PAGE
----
Bayless: Chet Holmgren more ‘beast’ than ‘bust’

Skip Bayless is not an easy sell — but he’s long bought into Chet Holmgren.

“It was two years ago that I began watching videos of a 7-foot, white center from Minneapolis named Chet Holmgren — I was mesmerized.”

Oklahoma City’s Holmgren is arguably the most polarizing NBA draft pick in league history. Some have compared him to Kevin Durant. Some have compared him to Kristaps Porzingis. And some have compared him to Shawn Bradley. 

Quite the wide spectrum indeed. 

Holmgren has performed well so far in the NBA Summer League. In three games, he’s averaging 12 points onto 46.4% shooting. He’s also making a 3 per game, and is posting 7.7 rebounds, 2.3 steals and 2.0 blocks in 27 minutes a game.

One blemish would be his 3.3 turnovers per contest. 

Still, Bayless is all in.

“The Chet Holmgren that we’ve seen so far in Summer League already has demonstrated to me that he can have a legit impact on NBA basketball games,” Bayless said on “The Skip Bayless Show” this week. “To me, Chet Holmgren is far closer to beast than bust, yet it’s obviously still very difficult for me to put ‘beast’ and ‘Chet’ in the same sentence because the 7-foot kid still weighs all of 195 pounds.”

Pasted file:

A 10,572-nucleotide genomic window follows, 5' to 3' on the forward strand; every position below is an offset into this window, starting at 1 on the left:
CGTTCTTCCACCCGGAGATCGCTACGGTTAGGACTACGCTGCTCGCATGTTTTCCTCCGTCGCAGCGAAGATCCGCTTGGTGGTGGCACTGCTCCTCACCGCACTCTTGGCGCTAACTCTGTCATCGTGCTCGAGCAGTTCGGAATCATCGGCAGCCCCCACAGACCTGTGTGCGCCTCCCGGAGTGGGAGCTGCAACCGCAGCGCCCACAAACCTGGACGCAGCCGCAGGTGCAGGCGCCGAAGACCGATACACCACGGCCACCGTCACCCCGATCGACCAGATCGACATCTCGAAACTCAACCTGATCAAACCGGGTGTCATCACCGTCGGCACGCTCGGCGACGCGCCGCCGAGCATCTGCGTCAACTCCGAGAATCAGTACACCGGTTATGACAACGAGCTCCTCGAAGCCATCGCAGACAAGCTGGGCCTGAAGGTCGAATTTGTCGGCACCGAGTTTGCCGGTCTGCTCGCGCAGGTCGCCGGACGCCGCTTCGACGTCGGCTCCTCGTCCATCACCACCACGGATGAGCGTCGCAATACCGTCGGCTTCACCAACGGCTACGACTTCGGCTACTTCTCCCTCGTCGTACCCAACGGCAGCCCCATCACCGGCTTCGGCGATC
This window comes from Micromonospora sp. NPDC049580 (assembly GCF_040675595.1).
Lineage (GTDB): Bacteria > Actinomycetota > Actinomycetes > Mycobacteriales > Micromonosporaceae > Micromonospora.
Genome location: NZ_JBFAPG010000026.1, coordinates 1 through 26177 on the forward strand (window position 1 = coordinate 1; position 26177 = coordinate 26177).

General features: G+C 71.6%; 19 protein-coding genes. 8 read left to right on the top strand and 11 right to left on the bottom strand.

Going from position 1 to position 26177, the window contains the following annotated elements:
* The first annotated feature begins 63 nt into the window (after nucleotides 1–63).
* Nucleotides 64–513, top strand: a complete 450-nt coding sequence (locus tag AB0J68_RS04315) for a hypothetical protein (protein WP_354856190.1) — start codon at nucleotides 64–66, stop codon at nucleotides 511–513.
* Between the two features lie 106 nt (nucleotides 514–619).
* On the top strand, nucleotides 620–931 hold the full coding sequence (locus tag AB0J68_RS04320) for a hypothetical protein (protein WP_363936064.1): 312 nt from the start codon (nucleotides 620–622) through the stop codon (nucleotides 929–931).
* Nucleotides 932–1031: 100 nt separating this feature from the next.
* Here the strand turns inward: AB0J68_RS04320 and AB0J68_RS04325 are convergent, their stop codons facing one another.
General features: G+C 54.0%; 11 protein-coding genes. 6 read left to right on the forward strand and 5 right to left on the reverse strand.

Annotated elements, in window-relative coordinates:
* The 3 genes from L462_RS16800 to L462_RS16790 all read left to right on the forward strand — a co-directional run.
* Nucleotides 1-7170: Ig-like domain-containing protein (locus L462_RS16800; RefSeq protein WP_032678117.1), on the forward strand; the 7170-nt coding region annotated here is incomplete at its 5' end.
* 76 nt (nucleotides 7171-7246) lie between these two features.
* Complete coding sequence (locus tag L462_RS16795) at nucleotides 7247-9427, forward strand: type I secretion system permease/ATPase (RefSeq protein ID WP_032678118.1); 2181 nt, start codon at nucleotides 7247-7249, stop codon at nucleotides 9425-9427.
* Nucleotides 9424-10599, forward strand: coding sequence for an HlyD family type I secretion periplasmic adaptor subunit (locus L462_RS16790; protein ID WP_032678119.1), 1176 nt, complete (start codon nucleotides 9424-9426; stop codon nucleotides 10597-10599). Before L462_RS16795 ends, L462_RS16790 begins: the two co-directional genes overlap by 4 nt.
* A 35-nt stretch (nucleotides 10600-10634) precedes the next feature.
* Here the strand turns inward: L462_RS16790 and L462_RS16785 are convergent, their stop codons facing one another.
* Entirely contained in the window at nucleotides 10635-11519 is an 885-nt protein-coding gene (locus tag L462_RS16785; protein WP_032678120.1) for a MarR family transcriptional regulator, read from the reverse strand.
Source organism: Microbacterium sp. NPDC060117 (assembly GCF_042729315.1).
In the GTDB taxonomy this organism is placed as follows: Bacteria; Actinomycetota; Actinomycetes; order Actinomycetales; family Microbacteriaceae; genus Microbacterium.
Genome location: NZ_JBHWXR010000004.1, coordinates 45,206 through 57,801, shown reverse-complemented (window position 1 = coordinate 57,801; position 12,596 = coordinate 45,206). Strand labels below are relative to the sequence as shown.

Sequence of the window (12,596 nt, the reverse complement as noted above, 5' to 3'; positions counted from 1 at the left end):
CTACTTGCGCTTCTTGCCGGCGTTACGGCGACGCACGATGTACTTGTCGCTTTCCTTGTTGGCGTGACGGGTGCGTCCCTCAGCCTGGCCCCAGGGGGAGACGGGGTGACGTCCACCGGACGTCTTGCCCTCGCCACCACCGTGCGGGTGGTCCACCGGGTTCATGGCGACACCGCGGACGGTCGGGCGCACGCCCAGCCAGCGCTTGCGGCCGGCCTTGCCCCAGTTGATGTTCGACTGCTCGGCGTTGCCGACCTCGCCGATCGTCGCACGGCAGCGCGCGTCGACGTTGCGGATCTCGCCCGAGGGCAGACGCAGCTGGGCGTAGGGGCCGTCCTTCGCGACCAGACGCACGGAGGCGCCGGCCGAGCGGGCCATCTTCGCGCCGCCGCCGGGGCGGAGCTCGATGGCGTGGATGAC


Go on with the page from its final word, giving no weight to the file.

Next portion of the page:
Bayless: OKC’s Chet Holmgren looks more like a beast than a bust

Bayless: OKC's Chet Holmgren looks more like a beast than a bust

Skip Bayless speaks on Chet Holmgren’s potential and why he won’t be a bust for the Oklahoma City Thunder.

Holmgren’s slender frame is mainly what inspires Bradley comparisons, and at times during Summer League, he’s been physically overwhelmed. 

“He’s been bullied on occasion,” Bayless said. “He will drift for long stretches. Seems completely content setting pick after pick after pick. He’s gonna have to get a little more selfish. He’s gonna have to realize that’s he’s gotta play with more urgency, more intensity, and ultimately, more force of will.”

But for Bayless, his skill set is grand enough to overlook his current shortcomings. 

“Already, you can see the extraordinary skill on full display,” Bayless said. “The step-back 3s. The little left-handed jump-hooks in the lane. Making 15 of his first 15 free throws. Taking the ball off the backboard and long-striding, bringing it up the floor — just takes my breath away. 

“Gut feeling, long term: This is one American, white center will be anything but a bust.”

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